For many people that follow the Calgary Flames, July 1, 2017 has long been circled on the calendar. In addition to being Jarome Iginla’s 40th birthday, it’s also the date that several hefty contracts signed by the Flames expire. That means that as of the end of this playing season, players like Dennis Wideman and Deryk Engelland have their deals expire and hit the unrestricted free agent market.
That’s the good news. The bad news is the Flames have to replace them, and try to do so without breaking the bank. We’ve taken a look at a few ways they might be able to do just that.
We’re going to operate with a few fundamental underlying assumptions:
- The Flames don’t have the resources to internally replace their departing free agents by graduating AHL players.
- The Flames aren’t going to retain Dennis Wideman or Deryk Engelland.
- To at least some extent, Glen Gulutzan is going to rely on shot-balanced defensive pairings, meaning for the most part he’ll stick to one right shot and one left shot on each pair.
The third assumption is probably the most controversial, but probably the most important for what’s going to follow. A look at the usage of the Flames’ vaunted big three defenders (Dougie Hamilton, Mark Giordano and T.J. Brodie) reveals they’ve been used almost exclusively with guys that shoot the other way:
- Hamilton (right) has primarily played with Giordano (left), Jokipakka (left) and Brodie (left)
- Giordano (left) has primarily played with Hamilton (right), Brodie (left) and Wideman (right)
- Brodie (left) has primarily played with Wideman (right), Giordano (left) and Engelland (right)
Brodie can play both sides so he’s a bit of a wild card, but so far the preference shown by Gulutzan is leftie/rightie pairings. Presumably this preference will guide the signings this summer, but won’t likely be used as a reason to sign somebody crappy with a right shot over somebody good with a left shot.
Top Four Fits
If Brad Treliving goes hunting for right shot defenders, there are a bunch available on the free agent market. The crown jewel of the market, and the absolute best-case scenario for Calgary, would be Kevin Shattenkirk. He’s 27, a right shot, and his style of play would be a nice complement to Brodie, Giordano and Hamilton. He’s currently making $4.25 million with the Blues and the challenge for the Flames would be signing him to a deal similar to what Hamilton’s making, as Shattenkirk is likely to get a lot of offers over the summer.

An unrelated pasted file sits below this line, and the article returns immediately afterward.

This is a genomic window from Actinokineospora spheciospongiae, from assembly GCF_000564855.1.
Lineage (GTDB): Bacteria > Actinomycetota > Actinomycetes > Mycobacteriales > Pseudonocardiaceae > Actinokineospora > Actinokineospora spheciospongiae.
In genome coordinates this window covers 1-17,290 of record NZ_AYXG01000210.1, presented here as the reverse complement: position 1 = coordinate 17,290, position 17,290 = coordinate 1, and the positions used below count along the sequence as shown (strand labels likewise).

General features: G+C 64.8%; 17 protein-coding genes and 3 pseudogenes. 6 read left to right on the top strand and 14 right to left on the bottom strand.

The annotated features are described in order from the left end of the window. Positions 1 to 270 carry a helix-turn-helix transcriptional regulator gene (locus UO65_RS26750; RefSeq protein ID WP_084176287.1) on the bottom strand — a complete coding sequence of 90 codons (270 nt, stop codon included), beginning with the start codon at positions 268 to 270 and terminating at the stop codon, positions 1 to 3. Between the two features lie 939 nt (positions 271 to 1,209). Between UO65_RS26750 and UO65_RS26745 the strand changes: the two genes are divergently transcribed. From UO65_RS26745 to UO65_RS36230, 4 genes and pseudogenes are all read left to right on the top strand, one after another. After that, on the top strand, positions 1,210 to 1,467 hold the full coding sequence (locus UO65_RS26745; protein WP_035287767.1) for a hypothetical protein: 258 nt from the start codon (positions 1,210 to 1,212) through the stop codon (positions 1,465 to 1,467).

Beyond Shattenkirk, Cody Franson is a player that we’ve written about here quite a bit in recent years. The reason? He’s pretty damn good. He turns 30 this summer and doesn’t have incredible offensive numbers, so he’d be relatively inexpensive compared to Shattenkirk, but Franson’s value is that he’s pretty decent at everything. Considering the Flames’ primary need is a right shot blueliner that won’t drag whoever he’s playing with down, Franson could be an ideal fit. He’s making $3.325 million right now and probably won’t get a massive raise.
Another potential second pairing option could be Michael Stone, a former longtime member of the Calgary Hitmen. He’s a right shot and has been an absolute minute-eater for the Arizona Coyotes over the past few years. He’s making $4 million this season and if he decides to leave Arizona, Calgary could be a kind of homecoming for him. (And I’m sure he’d be stoked to get to play in Calgary’s top four after his time in Arizona.) He’ll be 27 this summer, so he’s still fairly young.
If the Flames aren’t too married to shot balance (e.g., they’re fine with Brodie playing the right side), there are a couple interesting options available. Chief among them are Dmitry Kulikov ($4.333 million cap hit, 27) and Karl Alzner ($2.8 million, 27); neither has a history of being a consistent point producer but both are above-average puck movers who could complement Calgary’s core well. Michael del Zotto ($4 million, 27) could also work, though his offense has been really sporadic.
Bottom Pairing Options
Beyond the shinier options, there are a lot of different bottom pairing players available on the free agent market. Which right shot defenders are available to replace Engelland, ideally at a lower cost? There are a lot.
Matt Tennyson ($675,000, 27) has bounced between the NHL and AHL over the past few seasons, but he’s been a solid if unspectacular bottom pairing defender. Philip Larsen ($1.025m, 27) has bounced through organizations (and leagues) over the past few seasons, but when he’s been able to find stability he’s been pretty effective in a lesser role. Paul Postma ($887,500, 27) has been a steady hand on the Jets’ bottom pairing, though his offense hasn’t really consistently materialized. Yannick Weber ($575,000, 28) is probably the player in this mix that has played the most consistently in the NHL. He’s been good for Nashville and his style of play probably fits the puck-moving model the Flames are trying to embrace under their new regime.
These are just the biggest “names” on the market. There are going to be a lot of other, lesser known options available that also probably won’t break the bank. Third pairing defensemen literally do grow on trees. [ed. – That’s not what the word “literally” means, damn it.]
Sum It Up
When Wideman and Engelland have their contracts expire on July 1, the Flames will have over $8 million of cap space freed up… but they’ll also need to replace those departing players. The good news is that there are a lot of decent, fairly cost effective options that are likely to be available on the free agent market. They should be able to replace Wideman and Engelland without hurting their ability to address other deficiencies in their roster.